Clearly it is highly desirable that the valve diaphragm operates for the largest possible number of cycles and the longest possible time period. The cost of a failed diaphragm goes far beyond the cost of a replacement, as leakage needs to be controlled, a technician needs to be sent to the site and the pipeline may need to be shut down during replacement of the failed component.
Hydraulically-operated diaphragm valves are known and in use.
Newberg discloses a diaphragm valve in International Publication WO 02/066876 A1. The valve is operated by manually turning a control cylinder which operates a screw mechanism to raise or lower a sealing element extending from a diaphragm. Valves of this type are appropriate only for small diameter conduits, as the valve is hand, not hydraulically operated.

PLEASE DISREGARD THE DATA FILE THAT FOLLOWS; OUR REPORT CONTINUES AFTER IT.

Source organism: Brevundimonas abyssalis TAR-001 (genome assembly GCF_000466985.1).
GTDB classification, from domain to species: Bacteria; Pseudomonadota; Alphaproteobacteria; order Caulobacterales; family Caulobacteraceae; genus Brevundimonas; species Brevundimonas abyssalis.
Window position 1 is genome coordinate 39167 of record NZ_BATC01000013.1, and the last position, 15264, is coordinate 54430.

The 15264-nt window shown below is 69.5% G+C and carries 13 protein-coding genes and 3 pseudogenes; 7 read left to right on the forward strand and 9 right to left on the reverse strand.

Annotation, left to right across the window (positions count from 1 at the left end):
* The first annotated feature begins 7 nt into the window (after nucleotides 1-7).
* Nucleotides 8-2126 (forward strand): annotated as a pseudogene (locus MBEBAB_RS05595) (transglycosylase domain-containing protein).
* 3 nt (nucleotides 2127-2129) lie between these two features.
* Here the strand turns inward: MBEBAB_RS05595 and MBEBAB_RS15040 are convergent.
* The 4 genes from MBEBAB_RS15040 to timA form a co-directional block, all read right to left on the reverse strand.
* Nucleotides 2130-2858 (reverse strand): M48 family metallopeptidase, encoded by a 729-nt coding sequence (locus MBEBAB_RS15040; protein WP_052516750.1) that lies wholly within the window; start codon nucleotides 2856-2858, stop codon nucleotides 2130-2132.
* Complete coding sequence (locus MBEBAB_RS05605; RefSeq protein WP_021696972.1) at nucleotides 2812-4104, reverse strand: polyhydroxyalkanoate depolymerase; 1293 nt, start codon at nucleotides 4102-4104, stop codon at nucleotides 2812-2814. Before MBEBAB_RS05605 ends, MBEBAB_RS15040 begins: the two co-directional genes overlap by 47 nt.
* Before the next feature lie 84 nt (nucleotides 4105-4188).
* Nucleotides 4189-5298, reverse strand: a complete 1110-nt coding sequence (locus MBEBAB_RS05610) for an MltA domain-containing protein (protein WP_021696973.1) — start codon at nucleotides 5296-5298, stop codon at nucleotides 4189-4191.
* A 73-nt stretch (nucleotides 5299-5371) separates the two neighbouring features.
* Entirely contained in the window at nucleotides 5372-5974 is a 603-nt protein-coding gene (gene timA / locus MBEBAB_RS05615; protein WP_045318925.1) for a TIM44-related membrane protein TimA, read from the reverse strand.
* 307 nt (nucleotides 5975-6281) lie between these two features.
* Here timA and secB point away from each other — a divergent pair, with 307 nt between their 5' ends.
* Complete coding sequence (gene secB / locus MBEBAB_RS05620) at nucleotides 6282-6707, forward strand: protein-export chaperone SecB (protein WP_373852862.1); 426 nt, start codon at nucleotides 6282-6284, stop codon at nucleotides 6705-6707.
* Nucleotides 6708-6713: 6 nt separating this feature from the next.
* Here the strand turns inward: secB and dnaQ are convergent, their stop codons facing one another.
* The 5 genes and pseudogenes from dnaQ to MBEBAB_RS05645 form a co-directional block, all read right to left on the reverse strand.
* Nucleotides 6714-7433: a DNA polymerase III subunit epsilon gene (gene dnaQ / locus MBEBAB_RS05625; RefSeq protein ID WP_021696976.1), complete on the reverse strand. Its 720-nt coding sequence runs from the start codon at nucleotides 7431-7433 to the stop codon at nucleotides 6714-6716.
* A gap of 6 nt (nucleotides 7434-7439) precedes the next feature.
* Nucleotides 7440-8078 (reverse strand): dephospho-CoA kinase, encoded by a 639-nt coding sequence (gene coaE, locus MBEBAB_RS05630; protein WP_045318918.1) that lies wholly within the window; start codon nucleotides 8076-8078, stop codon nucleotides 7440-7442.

Some designs, for example the Elastomeric Element Valve disclosed by Walton et al. in U.S. Pat. No. 6,102,071, employ a metal coil compression spring to assist in valve closure. Such spring was considered necessary in a hydraulically-operated valve because when both the upper chamber and the passages leading to/from the pipeline are at the same pressure, there is no substantial force available to close (lower) the diaphragm. The problem with this design is that at small pressure differences and low flow rates the metallic spring causes vibrations which quickly damage the diaphragm, thus making the valve inoperable. A further drawback of the design is the pressure drop caused by the spring in the pipeline during normal open-valve operation. Yet a further problem is that after such valve has been left open for an extended period, the valve is very difficult to close, due to loss of elasticity in the elastomer at the sharp bend proximate to the maximum operating diameter of the diaphragm.